@abidnev@mastodon.social I like the look of https://fedipress.com/ and where it’s going. Your tutorial is excellent, but omits one small piece of useful architecture for discovery. You might consider adding the NodeInfo plugin to your WordPress/Fediverse toolbelt.

One of its benefits is to help WordPress sites show up in Fediverse databases like https://the-federation.info/wordpress, which should also give you a broader listing of the (currently 405 nodes with 9273 users) WordPress instances in the Fediverse for advertising on your site.

Good luck!

Replied to a tweet by Stephanie StimacStephanie Stimac (Twitter)
+1 for more research, experimentation, and work on discovery. Many have been collecting ideas, examples, brainstorming here as a start: https://indieweb.org/discovery

#BlogrollsFTW

I take a lot of notes, the majority of them in public using Hypothes.is. I follow a handful of others’ public notes myself, but until today I didn’t think anyone was following back or reading.

I wish this were a more common practice.

https://diggingthedigital.com/abonneren-op-aantekeningen/

Replied to a thread by joanne mcneil, Anil Dash, Andy Baio (Twitter)
I used to miss the reading/social aspects of GR until I switched to using my own website in combination with social readers like Aperture and Indigenous. (Aaron Parecki has a good overview of what it looks like; the space has grown quite a bit since his original post in 2018.)

I heartily agree with @waxpancake that the open web needs some better discovery options.

Replied to a post by Victoria DrakeVictoria Drake (victoria.dev)
Help me discover more awesome indie webmasters! @ me if you or your favorite blog supports webmentions!

Mine does. I also keep a list of people who have IndieWeb sites and most (though not all) will support Webmentions: https://boffosocko.com/about/following/

Most under the IndieWeb and some under the IndieWeb for Education and Blogger headings will support webmentions.

You can find others by browsing through Brid.gy users, the vast majority of whom will support it as will users of Micro.blog. Another good source of discovery is the IndieWeb webring: https://🕸💍.ws.

If you’d like, you can add a Webmention button to your site to visually indicate that you support it.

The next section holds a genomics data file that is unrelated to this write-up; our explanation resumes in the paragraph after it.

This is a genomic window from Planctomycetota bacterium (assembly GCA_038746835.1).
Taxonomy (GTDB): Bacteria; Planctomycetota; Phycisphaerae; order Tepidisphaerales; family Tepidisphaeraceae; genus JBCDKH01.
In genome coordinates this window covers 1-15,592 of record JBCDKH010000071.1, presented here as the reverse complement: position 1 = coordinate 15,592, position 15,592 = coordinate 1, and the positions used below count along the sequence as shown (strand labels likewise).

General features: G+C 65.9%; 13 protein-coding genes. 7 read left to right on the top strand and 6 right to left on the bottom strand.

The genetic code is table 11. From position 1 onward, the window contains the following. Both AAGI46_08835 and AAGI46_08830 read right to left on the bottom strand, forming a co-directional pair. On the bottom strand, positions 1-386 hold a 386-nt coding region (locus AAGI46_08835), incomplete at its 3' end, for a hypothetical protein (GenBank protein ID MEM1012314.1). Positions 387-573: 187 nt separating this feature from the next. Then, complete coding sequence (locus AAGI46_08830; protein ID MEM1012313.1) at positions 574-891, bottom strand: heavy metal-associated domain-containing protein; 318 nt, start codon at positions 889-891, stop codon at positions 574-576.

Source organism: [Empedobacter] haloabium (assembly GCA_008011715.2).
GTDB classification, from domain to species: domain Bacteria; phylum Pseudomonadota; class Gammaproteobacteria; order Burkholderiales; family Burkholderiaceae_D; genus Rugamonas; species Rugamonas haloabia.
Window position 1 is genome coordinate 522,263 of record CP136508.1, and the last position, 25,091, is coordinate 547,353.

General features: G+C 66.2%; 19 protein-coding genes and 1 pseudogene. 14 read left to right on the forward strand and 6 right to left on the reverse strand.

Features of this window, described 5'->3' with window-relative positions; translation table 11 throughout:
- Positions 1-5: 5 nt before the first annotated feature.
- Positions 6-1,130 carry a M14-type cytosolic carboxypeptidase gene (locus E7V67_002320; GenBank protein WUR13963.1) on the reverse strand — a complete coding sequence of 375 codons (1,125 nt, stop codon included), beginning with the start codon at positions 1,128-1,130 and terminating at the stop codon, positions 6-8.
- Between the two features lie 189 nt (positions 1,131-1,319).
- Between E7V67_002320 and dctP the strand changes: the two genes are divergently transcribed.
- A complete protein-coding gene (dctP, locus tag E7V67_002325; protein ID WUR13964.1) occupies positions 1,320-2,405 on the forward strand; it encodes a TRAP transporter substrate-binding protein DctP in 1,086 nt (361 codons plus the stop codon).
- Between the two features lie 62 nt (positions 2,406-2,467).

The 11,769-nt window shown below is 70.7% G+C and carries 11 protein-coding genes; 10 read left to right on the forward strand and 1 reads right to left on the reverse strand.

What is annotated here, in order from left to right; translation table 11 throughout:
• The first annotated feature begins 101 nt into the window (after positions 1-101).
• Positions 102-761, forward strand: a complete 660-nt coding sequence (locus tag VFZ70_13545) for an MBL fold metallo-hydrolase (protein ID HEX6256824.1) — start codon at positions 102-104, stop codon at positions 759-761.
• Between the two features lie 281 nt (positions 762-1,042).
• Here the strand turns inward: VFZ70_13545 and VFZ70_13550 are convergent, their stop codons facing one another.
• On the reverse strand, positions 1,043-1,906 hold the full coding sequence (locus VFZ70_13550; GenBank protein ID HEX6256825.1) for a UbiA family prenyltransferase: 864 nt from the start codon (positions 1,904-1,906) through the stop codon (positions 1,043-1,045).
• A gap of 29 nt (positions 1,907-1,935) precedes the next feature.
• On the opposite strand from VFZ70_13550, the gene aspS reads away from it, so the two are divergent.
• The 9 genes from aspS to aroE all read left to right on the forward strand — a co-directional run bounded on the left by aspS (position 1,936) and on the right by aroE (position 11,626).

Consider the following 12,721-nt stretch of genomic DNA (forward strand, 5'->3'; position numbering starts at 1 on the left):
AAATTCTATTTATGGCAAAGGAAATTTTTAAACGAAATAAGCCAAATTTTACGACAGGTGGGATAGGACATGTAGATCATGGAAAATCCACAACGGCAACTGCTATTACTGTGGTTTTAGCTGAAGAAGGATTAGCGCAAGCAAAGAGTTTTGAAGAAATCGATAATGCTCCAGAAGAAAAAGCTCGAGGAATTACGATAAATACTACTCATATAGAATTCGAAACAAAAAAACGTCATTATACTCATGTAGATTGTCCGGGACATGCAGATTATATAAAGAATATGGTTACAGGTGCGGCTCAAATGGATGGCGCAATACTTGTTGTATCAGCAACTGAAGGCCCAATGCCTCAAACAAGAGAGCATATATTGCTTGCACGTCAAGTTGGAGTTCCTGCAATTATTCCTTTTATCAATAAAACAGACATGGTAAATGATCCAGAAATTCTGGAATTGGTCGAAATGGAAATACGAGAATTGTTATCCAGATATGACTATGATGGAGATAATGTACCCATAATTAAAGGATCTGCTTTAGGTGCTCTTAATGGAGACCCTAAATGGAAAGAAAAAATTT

Update: Also, if you want to meet some “in person”, I’d welcome you to join one of our virtual meetups coming up: https://events.indieweb.org/

Lemmy, a clever-looking link/conversation hub

Christine’s recent note that she was only getting webmentions from Lobsters and her update with a webmention example from Maya reminded me about the coolness that is Lemmy, a link aggregator for the Fediverse. I notice that Maya often syndicates her content there. 

I haven’t looked deeply into Lemmy’s internals yet. It looks like it has a similar community/aggregation hub functionality that Lobsters and Reddit has. It also looks like it functions like news.indieweb.org or indieweb.xyz. One thing I’d be curious to know is if Maya and gang has any plans for Lemmy to allow users to receive webmentions to comments on their posts on Lemmy. Lobsters implemented this in 2018. Or, with a bit more work, they might allow people to post to Lemmy using Webmention as a syndication mechanism the way indieweb.xyz or news.indieweb.org do.

Of course it looks like they might also benefit from IndieAuth login so that other accounts in the Fediverse might allow them to log in without needing yet another account. I recall Aaron Parecki doing a video about IndieAuth and ActivityPub at the ActivityPub conference recently. This would make implementation easier.

I can’t wait to dig into Lemmy a bit more. It would be cool to have another IndieWeb friendly community hub (and particularly one in the Fediverse) for discovery, discussion, and interaction in the world. We need more projects like these to give people healthier alternatives to Facebook and Twitter.